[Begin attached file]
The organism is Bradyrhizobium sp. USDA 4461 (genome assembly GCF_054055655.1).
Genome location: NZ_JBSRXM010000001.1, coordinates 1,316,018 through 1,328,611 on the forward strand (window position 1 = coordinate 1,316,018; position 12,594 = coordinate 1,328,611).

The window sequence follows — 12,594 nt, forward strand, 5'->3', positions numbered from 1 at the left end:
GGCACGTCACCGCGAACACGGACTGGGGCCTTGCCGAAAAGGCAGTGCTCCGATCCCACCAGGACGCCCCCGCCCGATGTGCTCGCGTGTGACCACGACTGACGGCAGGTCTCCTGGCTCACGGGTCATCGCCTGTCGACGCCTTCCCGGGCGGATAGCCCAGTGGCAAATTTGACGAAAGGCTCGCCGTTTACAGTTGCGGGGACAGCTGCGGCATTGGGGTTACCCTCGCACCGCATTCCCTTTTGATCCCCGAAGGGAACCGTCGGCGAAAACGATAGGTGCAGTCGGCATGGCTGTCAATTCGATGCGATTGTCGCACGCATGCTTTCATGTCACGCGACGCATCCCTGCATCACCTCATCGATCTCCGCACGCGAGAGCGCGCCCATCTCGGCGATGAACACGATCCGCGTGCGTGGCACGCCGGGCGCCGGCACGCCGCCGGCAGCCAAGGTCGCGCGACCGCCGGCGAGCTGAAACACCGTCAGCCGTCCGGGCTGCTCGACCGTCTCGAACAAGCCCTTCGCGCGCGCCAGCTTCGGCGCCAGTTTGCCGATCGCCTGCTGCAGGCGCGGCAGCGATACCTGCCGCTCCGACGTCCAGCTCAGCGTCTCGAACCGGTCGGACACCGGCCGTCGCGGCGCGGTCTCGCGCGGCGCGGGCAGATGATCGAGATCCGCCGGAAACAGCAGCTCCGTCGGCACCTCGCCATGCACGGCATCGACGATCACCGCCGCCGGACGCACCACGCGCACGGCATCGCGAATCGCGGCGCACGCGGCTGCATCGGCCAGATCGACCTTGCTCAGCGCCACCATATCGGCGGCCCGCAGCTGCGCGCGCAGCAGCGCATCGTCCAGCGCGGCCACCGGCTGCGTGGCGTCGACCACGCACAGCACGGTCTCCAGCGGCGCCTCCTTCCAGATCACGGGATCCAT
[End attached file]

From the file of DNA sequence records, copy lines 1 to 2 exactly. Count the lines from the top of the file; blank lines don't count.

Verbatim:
The organism is Bradyrhizobium sp. USDA 4461 (genome assembly GCF_054055655.1).
Genome location: NZ_JBSRXM010000001.1, coordinates 1,316,018 through 1,328,611 on the forward strand (window position 1 = coordinate 1,316,018; position 12,594 = coordinate 1,328,611).